BALLISTICS TESTS SHOW: Same guns used in Sunday murders

The same guns were used to kill Allen Muller (left photo), 42, and Delfin Britanico, 36, on Sunday. (Photos courtesy of Joemarie Himalaya and Dawee Celistio via FB)

By Jennifer P. Rendon

Investigation on the twin shooting incidents that rattled Iloilo City on Jan 19, 2020 took an interesting turn after ballistic examinations revealed that the bullets in both incidents may have been fired from the same guns.

Police Colonel Martin Defensor Jr., Iloilo City police director, said the new development will make it easier for them to identify the assailants.

“We just need to identify and run after the same assailants or group of suspects,” Defensor said.

Defensor earlier said that the killings of Alain Muller and Delfin Britanico seemed unrelated, as the two victims had no connections.

Muller was peppered with bullets at around 12 p.m. Sunday at Locsin Street in Barangay Cuartero, Jaro district.

Thirty minutes later, Britanico, 36, a resident of Mirasol Subdivision, Dicen Street, La Paz, was shot dead at Barangay Nabitasan, La Paz.

Nine empty shells of caliber .9mm ammunition, five empty shells of caliber .44 ammunition, and eight deformed slugs were recovered in Jaro.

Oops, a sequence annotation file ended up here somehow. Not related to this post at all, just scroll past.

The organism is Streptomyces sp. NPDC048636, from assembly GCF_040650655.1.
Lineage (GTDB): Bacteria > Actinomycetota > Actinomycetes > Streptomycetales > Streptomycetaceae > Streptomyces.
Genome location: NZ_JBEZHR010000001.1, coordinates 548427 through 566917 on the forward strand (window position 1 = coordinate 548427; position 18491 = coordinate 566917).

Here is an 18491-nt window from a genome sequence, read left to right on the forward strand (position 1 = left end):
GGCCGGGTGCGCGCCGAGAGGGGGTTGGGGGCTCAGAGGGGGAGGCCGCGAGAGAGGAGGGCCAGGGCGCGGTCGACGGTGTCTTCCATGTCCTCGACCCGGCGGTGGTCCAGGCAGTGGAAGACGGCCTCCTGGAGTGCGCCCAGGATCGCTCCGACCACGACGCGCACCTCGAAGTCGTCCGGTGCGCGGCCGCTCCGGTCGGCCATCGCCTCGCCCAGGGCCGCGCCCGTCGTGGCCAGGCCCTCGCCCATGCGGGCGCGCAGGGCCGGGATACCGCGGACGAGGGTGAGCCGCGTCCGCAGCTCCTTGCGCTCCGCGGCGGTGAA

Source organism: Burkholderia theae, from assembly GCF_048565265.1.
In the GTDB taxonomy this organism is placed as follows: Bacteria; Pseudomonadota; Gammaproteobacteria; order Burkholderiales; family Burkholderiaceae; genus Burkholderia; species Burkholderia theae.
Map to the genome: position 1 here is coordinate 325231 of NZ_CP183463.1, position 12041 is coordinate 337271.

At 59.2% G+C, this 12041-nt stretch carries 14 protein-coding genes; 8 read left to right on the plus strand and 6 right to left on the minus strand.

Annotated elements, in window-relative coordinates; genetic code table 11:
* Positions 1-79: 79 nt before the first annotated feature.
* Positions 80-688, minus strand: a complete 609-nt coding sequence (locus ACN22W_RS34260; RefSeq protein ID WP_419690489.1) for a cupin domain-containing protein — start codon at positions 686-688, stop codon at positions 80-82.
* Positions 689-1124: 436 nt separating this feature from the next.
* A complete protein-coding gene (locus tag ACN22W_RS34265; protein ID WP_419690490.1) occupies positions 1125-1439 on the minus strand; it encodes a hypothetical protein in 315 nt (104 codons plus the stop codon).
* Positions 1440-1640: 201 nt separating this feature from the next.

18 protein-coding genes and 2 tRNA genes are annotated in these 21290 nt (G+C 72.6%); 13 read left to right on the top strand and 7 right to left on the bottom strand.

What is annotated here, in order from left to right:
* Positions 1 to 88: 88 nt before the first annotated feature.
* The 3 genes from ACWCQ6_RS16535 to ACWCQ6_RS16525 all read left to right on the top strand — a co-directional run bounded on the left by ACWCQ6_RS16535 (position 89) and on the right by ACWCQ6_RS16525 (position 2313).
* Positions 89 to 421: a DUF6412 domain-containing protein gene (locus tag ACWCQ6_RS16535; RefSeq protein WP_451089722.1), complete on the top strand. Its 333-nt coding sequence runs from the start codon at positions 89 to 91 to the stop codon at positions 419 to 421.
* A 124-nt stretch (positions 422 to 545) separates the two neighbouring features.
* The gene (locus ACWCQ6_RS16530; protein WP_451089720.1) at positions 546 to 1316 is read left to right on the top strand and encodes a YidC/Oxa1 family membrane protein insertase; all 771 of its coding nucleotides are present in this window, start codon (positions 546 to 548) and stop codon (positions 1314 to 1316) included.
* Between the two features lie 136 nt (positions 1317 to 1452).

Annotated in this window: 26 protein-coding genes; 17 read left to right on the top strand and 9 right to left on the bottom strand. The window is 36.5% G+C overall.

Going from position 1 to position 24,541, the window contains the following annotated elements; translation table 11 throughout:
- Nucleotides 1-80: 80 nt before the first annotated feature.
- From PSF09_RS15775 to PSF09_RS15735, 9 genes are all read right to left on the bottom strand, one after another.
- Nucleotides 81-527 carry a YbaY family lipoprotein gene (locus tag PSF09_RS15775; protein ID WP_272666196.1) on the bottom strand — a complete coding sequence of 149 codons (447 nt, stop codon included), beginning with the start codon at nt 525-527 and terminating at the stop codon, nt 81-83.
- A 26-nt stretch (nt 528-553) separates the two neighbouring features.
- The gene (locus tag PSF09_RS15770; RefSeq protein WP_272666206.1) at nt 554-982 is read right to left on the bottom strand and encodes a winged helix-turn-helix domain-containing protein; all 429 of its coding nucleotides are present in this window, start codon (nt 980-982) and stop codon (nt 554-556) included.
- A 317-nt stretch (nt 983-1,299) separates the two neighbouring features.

In La Paz, six pieces of caliber .44 ammunition shells and three empty shells of caliber .9mm and two deformed slugs were recovered.

Police Captain Shella Mae Sangrines, Iloilo City Police Office (ICPO) spokesperson, said they were verbally informed by the Crime Laboratory that the empty shells were fired from the same guns.

“The murder is inter-connected but we can’t still say if it was planned or not,” Sangrines said.

While Muller’s death was intentional, the case of Britanico is still a puzzle.

Sangrines said Muller’s murder was planned while Britanico might be “collateral damage.”

“It’s possible that Britanico passed by the area when the gunmen killed Muller. Thinking that they were identified, they (suspects) ran after him,” she said.

Police investigators are also eyeing the possibility that Britanico was killed following a traffic altercation, as witnesses claimed to have seen the victim intensely talking to his killers shortly before he was shot.

“But we could not make any conclusive statement for now. Our investigators are doing lots of follow up to determine the killers,” she said.

Even earlier, several reports pointed out that the getaway vehicle used by Muller’s killer was similar to the vehicle used by Britanico’s alleged killers.

Police earlier said the suspects used a Mitsubishi Adventure AUV.

As this developed, Police Colonel Enrique Ancheta, chief of the PNP Regional Crime Laboratory Office (RCLO-6), said they will submit the empty shells and slugs recovered from the two incidents to their main office in Camp Crame.

Ancheta said that if the guns were licensed or subjected to ballistic tests, these are most likely to be registered with the PNP Integrated Ballistic Information System (IBIS).

Online data showed that when bullets and shell casings are shot from firearms they can leave unique marks, which, when examined by forensic scientists, can link a particular firearm to a specific crime.

Firearm examiners or technicians enter cartridge casing evidence into the IBIS. These images are correlated against the database.

Law enforcement can search against evidence from their jurisdiction, neighboring ones, and others across the country.